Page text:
Britt v. Chestnut Hill College

Annotate this Case

429 Pa. Superior Ct. 263 (1993)

632 A.2d 557

Joseph BRITT, Appellant, v. CHESTNUT HILL COLLEGE and Thomas Earl Klee, Appellees.

Superior Court of Pennsylvania.

Argued June 29, 1993.

Filed October 13, 1993.

*265 Richard P. Myers, Philadelphia, for appellant.

Fredrick C. Hanselmann, Philadelphia, for appellees.


DEL SOLE, Judge:

This is an appeal from an order granting Appellees', Chestnut Hill College's and Thomas Earl Klee's, preliminary objections to Appellant, Joseph Britt's, Complaint. We reverse in part, and affirm in part.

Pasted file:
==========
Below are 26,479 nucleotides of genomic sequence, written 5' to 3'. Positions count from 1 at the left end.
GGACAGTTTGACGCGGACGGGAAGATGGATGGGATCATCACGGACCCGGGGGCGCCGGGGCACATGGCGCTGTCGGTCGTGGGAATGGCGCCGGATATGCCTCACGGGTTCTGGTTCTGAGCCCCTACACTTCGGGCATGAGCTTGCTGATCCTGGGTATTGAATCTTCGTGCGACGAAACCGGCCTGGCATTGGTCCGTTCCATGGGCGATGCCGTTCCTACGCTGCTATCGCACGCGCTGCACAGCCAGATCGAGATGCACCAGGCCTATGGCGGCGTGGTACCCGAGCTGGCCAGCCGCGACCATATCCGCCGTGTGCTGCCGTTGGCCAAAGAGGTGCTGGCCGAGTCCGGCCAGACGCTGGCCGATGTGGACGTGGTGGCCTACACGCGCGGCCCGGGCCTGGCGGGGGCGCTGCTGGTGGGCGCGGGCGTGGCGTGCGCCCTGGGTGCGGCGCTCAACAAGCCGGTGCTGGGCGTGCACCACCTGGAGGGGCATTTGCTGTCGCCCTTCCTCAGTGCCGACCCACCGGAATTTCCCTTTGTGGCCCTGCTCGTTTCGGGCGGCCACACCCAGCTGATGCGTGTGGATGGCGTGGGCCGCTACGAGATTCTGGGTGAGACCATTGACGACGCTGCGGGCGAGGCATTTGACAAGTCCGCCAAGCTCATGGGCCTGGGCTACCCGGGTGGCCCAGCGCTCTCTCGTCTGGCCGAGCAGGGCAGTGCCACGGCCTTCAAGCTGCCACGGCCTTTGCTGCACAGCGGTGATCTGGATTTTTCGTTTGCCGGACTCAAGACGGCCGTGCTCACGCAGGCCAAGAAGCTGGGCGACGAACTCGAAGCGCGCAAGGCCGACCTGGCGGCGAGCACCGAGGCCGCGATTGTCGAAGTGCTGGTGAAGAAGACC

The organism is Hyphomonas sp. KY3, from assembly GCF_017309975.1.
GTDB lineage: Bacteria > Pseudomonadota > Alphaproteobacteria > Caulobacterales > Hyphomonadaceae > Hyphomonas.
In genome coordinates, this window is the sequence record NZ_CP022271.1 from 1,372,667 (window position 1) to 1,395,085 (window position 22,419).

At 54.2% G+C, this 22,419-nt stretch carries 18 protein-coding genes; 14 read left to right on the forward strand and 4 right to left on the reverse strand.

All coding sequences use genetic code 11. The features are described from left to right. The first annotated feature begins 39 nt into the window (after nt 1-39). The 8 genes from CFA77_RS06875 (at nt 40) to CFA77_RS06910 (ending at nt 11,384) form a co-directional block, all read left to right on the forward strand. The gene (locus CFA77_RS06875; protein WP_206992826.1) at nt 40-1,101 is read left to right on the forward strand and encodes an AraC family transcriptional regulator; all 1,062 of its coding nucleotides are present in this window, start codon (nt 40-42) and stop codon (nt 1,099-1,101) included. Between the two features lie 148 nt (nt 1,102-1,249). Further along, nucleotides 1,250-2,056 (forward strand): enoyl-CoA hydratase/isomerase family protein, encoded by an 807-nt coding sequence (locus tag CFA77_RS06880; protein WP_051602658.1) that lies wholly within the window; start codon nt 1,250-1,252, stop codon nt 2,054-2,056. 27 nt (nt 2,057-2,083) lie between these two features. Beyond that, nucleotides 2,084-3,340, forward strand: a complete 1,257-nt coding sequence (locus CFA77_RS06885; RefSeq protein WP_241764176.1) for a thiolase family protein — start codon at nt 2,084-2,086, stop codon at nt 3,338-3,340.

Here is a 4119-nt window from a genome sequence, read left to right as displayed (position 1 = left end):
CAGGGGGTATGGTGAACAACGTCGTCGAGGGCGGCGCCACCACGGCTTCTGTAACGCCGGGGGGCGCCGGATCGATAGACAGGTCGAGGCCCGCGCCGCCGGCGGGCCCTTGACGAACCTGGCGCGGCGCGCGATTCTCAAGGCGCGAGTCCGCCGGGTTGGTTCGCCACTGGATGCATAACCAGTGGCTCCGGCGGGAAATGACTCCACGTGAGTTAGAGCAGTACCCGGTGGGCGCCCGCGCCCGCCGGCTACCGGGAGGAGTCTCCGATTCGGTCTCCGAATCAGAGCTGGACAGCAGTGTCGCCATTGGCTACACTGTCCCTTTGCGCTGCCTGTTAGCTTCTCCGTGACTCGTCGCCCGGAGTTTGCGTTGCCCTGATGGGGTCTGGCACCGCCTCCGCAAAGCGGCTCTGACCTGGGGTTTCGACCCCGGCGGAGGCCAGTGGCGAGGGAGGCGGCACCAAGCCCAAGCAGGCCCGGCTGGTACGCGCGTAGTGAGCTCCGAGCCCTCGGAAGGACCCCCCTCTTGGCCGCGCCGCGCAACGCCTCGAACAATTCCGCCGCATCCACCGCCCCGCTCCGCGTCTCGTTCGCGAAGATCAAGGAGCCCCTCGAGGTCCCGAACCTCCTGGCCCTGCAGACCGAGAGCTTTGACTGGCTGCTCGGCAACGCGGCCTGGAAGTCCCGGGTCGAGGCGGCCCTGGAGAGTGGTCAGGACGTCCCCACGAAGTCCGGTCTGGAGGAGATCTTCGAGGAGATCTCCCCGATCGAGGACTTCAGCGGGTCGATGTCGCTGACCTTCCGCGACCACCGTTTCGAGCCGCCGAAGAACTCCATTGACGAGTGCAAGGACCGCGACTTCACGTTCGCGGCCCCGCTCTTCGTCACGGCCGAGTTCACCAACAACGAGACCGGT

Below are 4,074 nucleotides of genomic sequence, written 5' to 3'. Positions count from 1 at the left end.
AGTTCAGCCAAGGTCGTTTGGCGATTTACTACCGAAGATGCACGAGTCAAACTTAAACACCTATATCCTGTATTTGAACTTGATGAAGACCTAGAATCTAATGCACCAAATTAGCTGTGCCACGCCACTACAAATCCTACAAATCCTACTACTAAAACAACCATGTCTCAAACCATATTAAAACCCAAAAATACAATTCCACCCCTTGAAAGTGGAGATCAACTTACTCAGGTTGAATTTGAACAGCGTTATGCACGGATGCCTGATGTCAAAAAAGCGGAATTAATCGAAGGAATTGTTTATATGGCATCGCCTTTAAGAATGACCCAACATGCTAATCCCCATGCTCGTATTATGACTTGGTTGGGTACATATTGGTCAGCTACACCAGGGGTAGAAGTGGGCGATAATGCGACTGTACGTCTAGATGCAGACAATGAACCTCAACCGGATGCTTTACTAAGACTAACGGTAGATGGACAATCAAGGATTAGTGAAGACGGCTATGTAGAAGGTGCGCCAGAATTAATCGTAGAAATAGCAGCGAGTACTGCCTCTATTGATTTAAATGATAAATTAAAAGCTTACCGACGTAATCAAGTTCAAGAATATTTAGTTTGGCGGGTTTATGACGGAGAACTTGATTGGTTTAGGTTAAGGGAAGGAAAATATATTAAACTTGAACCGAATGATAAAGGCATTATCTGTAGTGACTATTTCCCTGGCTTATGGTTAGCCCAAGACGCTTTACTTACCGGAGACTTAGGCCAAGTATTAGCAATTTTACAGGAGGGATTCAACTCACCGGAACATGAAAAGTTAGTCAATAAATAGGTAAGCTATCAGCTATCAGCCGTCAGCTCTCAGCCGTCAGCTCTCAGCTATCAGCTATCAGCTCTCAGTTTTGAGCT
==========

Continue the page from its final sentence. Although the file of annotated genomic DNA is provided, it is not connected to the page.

The facts underlying this suit, are as follows. Appellant, a detective, enrolled in a Master's Degree program at Chestnut Hill College in 1987 and expected to graduate in May of 1990. In order to fulfill the requirements for his degree, in June 1989, Appellant enrolled in a required one week course, entitled, "Gender Stereotyping". The course was taught by Appellee Klee. According to Appellant, as part of a classroom *266 exercise, Appellee Klee directed another student, who Appellant claims was a "known" homosexual, to make physical advances towards Appellant. The student complied by telling Appellant that he was attracted to him and by touching Appellant above the knee. Appellant avers in his Complaint that he rejected the student's advances and that on the following day, Appellee Klee assigned that same student to serve as a "facilitator" to "deal with Appellant's anger." Appellant claims that he then voiced an objection with Appellee Klee suggesting that the exercise was improper. According to Appellant, Appellee Klee then became openly critical of Appellant's attitude and performance in the class and awarded him a "C" grade for the course.